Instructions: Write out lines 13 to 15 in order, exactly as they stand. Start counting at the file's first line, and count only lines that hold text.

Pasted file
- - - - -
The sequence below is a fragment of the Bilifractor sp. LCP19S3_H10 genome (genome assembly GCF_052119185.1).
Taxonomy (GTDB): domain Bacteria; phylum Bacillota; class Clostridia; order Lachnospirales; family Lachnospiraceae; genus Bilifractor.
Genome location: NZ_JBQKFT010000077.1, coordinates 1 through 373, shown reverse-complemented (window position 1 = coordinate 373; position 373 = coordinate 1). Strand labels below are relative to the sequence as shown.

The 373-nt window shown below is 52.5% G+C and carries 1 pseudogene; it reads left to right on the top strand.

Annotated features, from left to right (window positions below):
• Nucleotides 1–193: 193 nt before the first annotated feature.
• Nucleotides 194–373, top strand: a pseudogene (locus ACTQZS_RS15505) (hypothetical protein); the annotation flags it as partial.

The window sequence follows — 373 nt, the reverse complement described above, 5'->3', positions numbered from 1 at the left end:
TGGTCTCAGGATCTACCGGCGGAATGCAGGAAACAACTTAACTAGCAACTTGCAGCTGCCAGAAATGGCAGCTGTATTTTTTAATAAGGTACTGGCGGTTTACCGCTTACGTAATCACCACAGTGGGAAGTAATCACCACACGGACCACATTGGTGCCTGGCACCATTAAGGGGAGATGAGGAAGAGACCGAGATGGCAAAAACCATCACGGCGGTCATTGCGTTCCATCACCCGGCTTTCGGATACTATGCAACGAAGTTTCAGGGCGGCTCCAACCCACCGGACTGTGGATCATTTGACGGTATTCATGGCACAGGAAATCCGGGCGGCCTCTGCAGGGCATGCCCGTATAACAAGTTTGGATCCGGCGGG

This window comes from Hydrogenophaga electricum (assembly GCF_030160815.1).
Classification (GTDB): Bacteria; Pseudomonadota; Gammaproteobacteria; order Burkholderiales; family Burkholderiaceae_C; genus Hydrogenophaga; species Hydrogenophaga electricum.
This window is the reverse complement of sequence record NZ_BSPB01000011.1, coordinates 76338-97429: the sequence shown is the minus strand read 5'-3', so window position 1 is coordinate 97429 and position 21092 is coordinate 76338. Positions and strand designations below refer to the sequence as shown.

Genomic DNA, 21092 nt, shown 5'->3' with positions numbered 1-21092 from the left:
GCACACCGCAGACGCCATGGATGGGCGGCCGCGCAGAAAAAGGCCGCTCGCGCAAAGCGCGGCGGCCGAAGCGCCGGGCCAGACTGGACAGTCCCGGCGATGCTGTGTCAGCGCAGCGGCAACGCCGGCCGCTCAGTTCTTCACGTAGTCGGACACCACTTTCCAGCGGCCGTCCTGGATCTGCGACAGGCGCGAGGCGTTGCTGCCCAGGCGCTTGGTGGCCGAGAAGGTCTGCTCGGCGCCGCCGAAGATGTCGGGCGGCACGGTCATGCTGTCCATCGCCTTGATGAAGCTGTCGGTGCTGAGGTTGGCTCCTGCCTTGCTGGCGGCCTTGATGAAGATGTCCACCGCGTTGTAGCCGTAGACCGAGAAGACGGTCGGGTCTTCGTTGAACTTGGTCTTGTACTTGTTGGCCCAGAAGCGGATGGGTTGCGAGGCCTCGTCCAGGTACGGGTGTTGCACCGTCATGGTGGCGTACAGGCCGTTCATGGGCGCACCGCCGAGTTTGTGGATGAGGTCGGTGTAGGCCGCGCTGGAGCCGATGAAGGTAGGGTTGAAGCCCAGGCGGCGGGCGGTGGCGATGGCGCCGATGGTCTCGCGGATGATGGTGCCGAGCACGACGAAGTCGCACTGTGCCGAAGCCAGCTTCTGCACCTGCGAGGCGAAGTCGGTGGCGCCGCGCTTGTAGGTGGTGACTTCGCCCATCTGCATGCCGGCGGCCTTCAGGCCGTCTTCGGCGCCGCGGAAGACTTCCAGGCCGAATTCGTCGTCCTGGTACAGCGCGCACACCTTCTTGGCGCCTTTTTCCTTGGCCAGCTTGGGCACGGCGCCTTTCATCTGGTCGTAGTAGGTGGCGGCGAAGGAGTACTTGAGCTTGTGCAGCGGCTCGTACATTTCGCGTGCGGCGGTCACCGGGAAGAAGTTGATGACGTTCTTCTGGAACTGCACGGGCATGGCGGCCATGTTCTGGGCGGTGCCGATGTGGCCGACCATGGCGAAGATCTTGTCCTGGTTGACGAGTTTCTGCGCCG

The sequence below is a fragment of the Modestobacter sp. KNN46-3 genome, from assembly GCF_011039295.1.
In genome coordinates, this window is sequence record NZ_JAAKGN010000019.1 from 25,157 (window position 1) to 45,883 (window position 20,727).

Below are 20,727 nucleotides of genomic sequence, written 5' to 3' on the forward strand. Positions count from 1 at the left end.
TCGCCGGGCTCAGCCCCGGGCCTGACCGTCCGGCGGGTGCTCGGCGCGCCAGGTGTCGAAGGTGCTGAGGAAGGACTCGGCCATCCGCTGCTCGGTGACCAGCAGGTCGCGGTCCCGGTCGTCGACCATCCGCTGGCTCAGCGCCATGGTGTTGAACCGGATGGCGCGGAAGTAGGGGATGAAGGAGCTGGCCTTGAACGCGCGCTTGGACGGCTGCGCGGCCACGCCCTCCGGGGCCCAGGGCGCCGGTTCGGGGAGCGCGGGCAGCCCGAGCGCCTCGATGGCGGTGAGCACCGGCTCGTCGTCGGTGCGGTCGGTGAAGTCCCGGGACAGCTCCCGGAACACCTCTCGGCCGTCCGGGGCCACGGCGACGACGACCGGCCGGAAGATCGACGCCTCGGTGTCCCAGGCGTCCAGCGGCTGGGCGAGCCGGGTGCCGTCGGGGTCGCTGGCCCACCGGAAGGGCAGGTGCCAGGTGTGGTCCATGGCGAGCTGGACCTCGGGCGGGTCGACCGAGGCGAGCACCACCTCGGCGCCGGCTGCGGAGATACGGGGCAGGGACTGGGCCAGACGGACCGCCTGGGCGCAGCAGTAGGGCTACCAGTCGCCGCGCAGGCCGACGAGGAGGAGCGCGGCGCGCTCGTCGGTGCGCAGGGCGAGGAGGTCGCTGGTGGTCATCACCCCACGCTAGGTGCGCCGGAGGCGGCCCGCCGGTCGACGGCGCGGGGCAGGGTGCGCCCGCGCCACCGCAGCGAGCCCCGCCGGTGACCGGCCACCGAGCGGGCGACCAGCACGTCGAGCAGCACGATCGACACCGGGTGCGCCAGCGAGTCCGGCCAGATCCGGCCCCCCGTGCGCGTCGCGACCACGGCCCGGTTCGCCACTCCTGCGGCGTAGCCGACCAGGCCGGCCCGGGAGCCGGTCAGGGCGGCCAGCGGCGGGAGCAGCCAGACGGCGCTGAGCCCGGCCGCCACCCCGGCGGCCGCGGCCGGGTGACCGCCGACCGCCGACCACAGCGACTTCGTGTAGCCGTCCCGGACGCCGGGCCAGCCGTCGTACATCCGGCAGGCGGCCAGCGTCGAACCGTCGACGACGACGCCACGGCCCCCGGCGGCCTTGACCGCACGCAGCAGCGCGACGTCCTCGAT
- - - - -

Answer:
Genomic DNA, 21092 nt, shown 5'->3' with positions numbered 1-21092 from the left:
GCACACCGCAGACGCCATGGATGGGCGGCCGCGCAGAAAAAGGCCGCTCGCGCAAAGCGCGGCGGCCGAAGCGCCGGGCCAGACTGGACAGTCCCGGCGATGCTGTGTCAGCGCAGCGGCAACGCCGGCCGCTCAGTTCTTCACGTAGTCGGACACCACTTTCCAGCGGCCGTCCTGGATCTGCGACAGGCGCGAGGCGTTGCTGCCCAGGCGCTTGGTGGCCGAGAAGGTCTGCTCGGCGCCGCCGAAGATGTCGGGCGGCACGGTCATGCTGTCCATCGCCTTGATGAAGCTGTCGGTGCTGAGGTTGGCTCCTGCCTTGCTGGCGGCCTTGATGAAGATGTCCACCGCGTTGTAGCCGTAGACCGAGAAGACGGTCGGGTCTTCGTTGAACTTGGTCTTGTACTTGTTGGCCCAGAAGCGGATGGGTTGCGAGGCCTCGTCCAGGTACGGGTGTTGCACCGTCATGGTGGCGTACAGGCCGTTCATGGGCGCACCGCCGAGTTTGTGGATGAGGTCGGTGTAGGCCGCGCTGGAGCCGATGAAGGTAGGGTTGAAGCCCAGGCGGCGGGCGGTGGCGATGGCGCCGATGGTCTCGCGGATGATGGTGCCGAGCACGACGAAGTCGCACTGTGCCGAAGCCAGCTTCTGCACCTGCGAGGCGAAGTCGGTGGCGCCGCGCTTGTAGGTGGTGACTTCGCCCATCTGCATGCCGGCGGCCTTCAGGCCGTCTTCGGCGCCGCGGAAGACTTCCAGGCCGAATTCGTCGTCCTGGTACAGCGCGCACACCTTCTTGGCGCCTTTTTCCTTGGCCAGCTTGGGCACGGCGCCTTTCATCTGGTCGTAGTAGGTGGCGGCGAAGGAGTACTTGAGCTTGTGCAGCGGCTCGTACATTTCGCGTGCGGCGGTCACCGGGAAGAAGTTGATGACGTTCTTCTGGAACTGCACGGGCATGGCGGCCATGTTCTGGGCGGTGCCGATGTGGCCGACCATGGCGAAGATCTTGTCCTGGTTGACGAGTTTCTGCGCCG

The sequence below is a fragment of the Modestobacter sp. KNN46-3 genome, from assembly GCF_011039295.1.